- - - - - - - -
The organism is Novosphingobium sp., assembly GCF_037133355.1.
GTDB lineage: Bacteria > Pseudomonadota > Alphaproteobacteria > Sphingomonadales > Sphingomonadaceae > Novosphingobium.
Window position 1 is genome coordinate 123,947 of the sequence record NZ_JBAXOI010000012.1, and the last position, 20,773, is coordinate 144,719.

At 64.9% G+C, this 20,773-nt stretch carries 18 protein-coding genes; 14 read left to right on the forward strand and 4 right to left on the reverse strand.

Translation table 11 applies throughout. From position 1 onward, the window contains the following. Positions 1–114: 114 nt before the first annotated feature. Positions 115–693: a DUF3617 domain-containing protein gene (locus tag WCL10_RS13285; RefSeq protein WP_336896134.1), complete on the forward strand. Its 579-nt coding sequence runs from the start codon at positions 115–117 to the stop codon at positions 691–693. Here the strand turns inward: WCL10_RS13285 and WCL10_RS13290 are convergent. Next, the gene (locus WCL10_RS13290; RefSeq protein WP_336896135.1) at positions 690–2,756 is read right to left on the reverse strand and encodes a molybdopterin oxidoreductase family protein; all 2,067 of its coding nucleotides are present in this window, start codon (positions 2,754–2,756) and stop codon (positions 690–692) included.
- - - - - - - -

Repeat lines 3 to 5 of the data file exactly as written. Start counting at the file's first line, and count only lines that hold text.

Window position 1 is genome coordinate 123,947 of the sequence record NZ_JBAXOI010000012.1, and the last position, 20,773, is coordinate 144,719.

At 64.9% G+C, this 20,773-nt stretch carries 18 protein-coding genes; 14 read left to right on the forward strand and 4 right to left on the reverse strand.

Translation table 11 applies throughout. From position 1 onward, the window contains the following. Positions 1–114: 114 nt before the first annotated feature. Positions 115–693: a DUF3617 domain-containing protein gene (locus tag WCL10_RS13285; RefSeq protein WP_336896134.1), complete on the forward strand. Its 579-nt coding sequence runs from the start codon at positions 115–117 to the stop codon at positions 691–693. Here the strand turns inward: WCL10_RS13285 and WCL10_RS13290 are convergent. Next, the gene (locus WCL10_RS13290; RefSeq protein WP_336896135.1) at positions 690–2,756 is read right to left on the reverse strand and encodes a molybdopterin oxidoreductase family protein; all 2,067 of its coding nucleotides are present in this window, start codon (positions 2,754–2,756) and stop codon (positions 690–692) included.